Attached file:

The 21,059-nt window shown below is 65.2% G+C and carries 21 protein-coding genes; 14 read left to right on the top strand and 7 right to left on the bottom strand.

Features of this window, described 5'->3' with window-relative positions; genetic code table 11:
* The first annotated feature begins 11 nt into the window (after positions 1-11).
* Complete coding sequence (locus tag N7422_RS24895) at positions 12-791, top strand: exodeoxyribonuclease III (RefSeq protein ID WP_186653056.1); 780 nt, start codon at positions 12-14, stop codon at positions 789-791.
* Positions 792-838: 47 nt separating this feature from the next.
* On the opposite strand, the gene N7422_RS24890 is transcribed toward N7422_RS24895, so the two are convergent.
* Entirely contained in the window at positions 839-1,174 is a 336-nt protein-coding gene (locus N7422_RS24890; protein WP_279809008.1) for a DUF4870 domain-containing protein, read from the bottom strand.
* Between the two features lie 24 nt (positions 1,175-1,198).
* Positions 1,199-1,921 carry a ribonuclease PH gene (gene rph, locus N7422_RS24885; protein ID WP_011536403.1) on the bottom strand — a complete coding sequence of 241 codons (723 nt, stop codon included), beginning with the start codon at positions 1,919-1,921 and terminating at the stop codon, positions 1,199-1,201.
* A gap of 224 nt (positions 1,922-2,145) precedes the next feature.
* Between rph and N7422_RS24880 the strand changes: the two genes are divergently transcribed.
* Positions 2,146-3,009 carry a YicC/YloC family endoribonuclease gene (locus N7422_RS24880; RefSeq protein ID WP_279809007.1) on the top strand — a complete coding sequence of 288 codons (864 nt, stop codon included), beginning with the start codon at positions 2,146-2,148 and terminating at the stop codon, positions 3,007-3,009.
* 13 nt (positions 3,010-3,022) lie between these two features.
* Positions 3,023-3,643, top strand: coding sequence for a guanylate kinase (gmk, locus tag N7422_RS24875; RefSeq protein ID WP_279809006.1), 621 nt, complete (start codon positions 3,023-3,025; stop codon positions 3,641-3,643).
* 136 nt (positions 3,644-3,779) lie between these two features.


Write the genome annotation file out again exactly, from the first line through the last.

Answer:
The 21,059-nt window shown below is 65.2% G+C and carries 21 protein-coding genes; 14 read left to right on the top strand and 7 right to left on the bottom strand.

Features of this window, described 5'->3' with window-relative positions; genetic code table 11:
* The first annotated feature begins 11 nt into the window (after positions 1-11).
* Complete coding sequence (locus tag N7422_RS24895) at positions 12-791, top strand: exodeoxyribonuclease III (RefSeq protein ID WP_186653056.1); 780 nt, start codon at positions 12-14, stop codon at positions 789-791.
* Positions 792-838: 47 nt separating this feature from the next.
* On the opposite strand, the gene N7422_RS24890 is transcribed toward N7422_RS24895, so the two are convergent.
* Entirely contained in the window at positions 839-1,174 is a 336-nt protein-coding gene (locus N7422_RS24890; protein WP_279809008.1) for a DUF4870 domain-containing protein, read from the bottom strand.
* Between the two features lie 24 nt (positions 1,175-1,198).
* Positions 1,199-1,921 carry a ribonuclease PH gene (gene rph, locus N7422_RS24885; protein ID WP_011536403.1) on the bottom strand — a complete coding sequence of 241 codons (723 nt, stop codon included), beginning with the start codon at positions 1,919-1,921 and terminating at the stop codon, positions 1,199-1,201.
* A gap of 224 nt (positions 1,922-2,145) precedes the next feature.
* Between rph and N7422_RS24880 the strand changes: the two genes are divergently transcribed.
* Positions 2,146-3,009 carry a YicC/YloC family endoribonuclease gene (locus N7422_RS24880; RefSeq protein ID WP_279809007.1) on the top strand — a complete coding sequence of 288 codons (864 nt, stop codon included), beginning with the start codon at positions 2,146-2,148 and terminating at the stop codon, positions 3,007-3,009.
* 13 nt (positions 3,010-3,022) lie between these two features.
* Positions 3,023-3,643, top strand: coding sequence for a guanylate kinase (gmk, locus tag N7422_RS24875; RefSeq protein ID WP_279809006.1), 621 nt, complete (start codon positions 3,023-3,025; stop codon positions 3,641-3,643).
* 136 nt (positions 3,644-3,779) lie between these two features.